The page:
Researcher Spotlights are Q&As that shine a light on School of Human Ecology faculty members’ unique scholarship and research interests.
Dr. Kevin Ponto is an Audrey Rothermel Bascom Professor and an associate professor of Design Studies. His work includes recreating real-life environments digitally so they can be used in virtual reality or on a screen, as well as improving existing consumer technologies.
Ponto says his long-term goal is to redesign the interface between the physical and virtual worlds. This goal combines methods from the fields of virtual reality, ubiquitous computing, human-computer interaction and design. He actively collaborates with departments across campus, such as art, computer science, communication arts, engineering, nursing and theater.
How did you become interested in this area of study?
I have a computer engineering degree from UW–Madison, and about midway through earning that degree, I was like, “I don’t think I want to do this.” My parents said, “Look, it’s a really good degree to have. Why don’t you finish and then do something fun for grad school?” So, that’s what I did.
I ended up in a graduate program at the University of California, Irvine called Arts, Computation, Engineering. The idea was that you’d take artists and computer scientists and engineers and slam them together and just do weird, wacky stuff, and it was so transformative in the way I think about everything, from learning to research. It was a very humanities-driven approach. After that, I got my PhD at University of California, San Diego in computer science, and there, I was frequently working with art historians. So, I’ve always loved taking an interdisciplinary approach — bringing people from different disciplines together to solve problems.
What’s your motivation for doing this type of work, and how does it impact human well-being?
I like to think about how we can use new technologies to do fun and exciting things and maybe solve problems that they weren’t built to solve. Striving to make the world a better place but doing it in creative ways is one of the things that really motivates me. Being able to work across all these different domains and fields within the school has been the most exciting part of my work.
What’s something you wish was more widely known by the average person?
Thirty years ago, when Disney deployed virtual reality in their amusement parks, their researchers noted the mismatch between people’s expectations of virtual reality and what the technology was actually capable of. These issues still exist today as much as they did back then. Most science fiction depictions of virtual reality demonstrate a system that is effortlessly capable of simulating most aspects of reality. In many ways, we’ve gotten used to having technology that mostly “just works,” and as a consumer we’re spared from needing to understand how it works. Extended reality technologies are still in development. They are rough around the edges, require large amounts of effort to develop for and have many inherent limitations.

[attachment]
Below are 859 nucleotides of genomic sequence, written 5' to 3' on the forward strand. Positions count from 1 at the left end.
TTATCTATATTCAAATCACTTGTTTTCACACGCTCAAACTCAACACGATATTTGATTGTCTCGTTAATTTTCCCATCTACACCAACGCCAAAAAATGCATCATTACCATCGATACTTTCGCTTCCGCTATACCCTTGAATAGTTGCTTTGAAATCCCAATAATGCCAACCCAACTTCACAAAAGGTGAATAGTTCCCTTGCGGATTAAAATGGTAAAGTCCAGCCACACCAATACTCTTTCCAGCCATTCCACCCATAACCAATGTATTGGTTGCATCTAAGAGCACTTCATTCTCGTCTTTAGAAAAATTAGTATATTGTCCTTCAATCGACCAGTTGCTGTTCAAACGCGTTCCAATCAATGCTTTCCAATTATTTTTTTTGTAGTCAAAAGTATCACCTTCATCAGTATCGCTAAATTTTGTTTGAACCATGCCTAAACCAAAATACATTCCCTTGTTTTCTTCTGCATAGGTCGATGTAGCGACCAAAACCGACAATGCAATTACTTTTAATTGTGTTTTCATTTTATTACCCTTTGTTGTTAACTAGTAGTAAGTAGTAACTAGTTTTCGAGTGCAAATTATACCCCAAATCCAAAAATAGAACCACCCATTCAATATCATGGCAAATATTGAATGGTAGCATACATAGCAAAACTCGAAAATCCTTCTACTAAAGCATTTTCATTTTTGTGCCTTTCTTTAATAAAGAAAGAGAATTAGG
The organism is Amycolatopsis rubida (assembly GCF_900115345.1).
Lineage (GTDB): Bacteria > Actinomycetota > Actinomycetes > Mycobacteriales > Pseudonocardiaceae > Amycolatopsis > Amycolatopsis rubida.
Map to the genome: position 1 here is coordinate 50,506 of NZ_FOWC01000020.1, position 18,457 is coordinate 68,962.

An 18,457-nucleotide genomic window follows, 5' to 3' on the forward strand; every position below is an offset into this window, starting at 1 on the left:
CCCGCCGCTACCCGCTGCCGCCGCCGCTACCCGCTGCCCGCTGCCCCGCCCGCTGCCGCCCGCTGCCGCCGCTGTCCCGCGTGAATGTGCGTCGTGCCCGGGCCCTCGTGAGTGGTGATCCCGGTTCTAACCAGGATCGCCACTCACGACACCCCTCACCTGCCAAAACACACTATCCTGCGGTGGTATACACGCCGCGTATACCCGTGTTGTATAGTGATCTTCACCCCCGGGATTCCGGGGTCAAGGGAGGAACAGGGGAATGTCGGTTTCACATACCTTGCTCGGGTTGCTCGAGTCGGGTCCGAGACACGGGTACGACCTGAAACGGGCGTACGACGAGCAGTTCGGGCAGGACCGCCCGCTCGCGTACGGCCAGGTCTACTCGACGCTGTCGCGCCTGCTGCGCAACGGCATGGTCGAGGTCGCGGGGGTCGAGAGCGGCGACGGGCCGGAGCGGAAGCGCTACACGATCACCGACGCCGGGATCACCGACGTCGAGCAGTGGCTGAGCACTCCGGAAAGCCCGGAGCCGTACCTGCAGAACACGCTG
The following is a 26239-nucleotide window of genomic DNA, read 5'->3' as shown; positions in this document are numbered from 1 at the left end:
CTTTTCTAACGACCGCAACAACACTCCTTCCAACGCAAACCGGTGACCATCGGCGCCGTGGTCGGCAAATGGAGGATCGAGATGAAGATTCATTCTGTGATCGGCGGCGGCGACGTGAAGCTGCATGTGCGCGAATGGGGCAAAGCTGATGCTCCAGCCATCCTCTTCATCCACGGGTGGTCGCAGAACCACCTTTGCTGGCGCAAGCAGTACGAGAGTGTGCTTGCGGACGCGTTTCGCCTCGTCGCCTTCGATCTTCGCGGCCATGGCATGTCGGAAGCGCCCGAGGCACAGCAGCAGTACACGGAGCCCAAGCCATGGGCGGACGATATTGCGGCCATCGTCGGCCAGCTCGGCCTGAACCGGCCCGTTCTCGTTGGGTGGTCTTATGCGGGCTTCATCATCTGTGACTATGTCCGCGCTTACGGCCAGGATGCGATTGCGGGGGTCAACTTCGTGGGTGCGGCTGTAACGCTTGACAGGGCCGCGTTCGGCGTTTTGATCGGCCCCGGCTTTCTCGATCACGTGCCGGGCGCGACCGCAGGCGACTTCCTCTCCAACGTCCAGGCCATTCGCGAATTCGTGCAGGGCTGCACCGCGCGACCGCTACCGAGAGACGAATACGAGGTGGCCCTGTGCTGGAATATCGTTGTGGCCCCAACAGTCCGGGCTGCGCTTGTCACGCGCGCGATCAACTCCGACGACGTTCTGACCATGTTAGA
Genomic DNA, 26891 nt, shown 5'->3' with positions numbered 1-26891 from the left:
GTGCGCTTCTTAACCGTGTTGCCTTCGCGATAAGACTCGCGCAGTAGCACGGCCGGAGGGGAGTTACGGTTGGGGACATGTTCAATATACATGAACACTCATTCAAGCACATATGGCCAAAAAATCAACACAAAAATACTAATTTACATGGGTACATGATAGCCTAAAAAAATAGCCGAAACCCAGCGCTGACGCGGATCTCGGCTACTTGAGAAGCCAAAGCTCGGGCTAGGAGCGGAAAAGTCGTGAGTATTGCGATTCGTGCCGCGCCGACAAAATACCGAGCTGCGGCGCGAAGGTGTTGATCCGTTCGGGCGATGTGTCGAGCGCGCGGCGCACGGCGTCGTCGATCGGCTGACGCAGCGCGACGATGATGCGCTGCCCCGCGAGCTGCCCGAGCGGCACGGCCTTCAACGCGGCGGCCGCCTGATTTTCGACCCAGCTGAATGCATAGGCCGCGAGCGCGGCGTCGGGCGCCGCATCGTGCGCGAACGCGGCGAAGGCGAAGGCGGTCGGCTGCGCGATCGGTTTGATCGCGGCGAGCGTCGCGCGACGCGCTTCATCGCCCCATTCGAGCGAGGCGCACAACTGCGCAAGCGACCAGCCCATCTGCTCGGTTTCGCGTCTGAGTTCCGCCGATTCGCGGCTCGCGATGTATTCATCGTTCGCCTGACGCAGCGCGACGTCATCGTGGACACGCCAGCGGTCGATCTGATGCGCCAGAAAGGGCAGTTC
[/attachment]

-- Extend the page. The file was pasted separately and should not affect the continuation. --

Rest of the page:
What has surprised you about working in your field?
I am always surprised about where opportunities and collaborations open up. When we developed techniques to virtually explore a house for the purposes of studying health in the home, we never envisioned the same techniques being used for crime scene investigation. I never thought of the techniques we used to generate a virtual environment as having applications for theater productions. Because of this, I try to be very open to collaborations as I never know where they will lead.
Are there any common misconceptions about your work?
The one that immediately comes to mind is the idea that the metaverse and virtual reality are the same thing — there’s a lot of overlap between those two ideas, but they’re distinct. I think Facebook renaming itself to Meta really hasn’t helped people understand this.
Virtual reality refers to a three-dimensional, immersive, computer-generated environment — it’s a main component of the metaverse. The metaverse refers specifically to a mutual, shared virtual experience — a kind of virtual domain in which we can all coexist.
What do you see as the most critical question currently facing your field?
I think the question that has been there since the beginning is, “What is the ‘killer app’ for virtual reality?” In other words, what is the thing that virtual reality lets us do that is so much better than alternatives that we can overlook the current shortcomings of the system? For desktop computers, spreadsheets were the application that provided this general use case, but the verdict is still out on what will fill this gap for extended reality technologies.
What else should the Human Ecology community know about you?
I am generally interested in creative uses of technologies for real-world applications. This has manifested itself in many ways over the course of my career and I am always excited for new possible areas of exploration.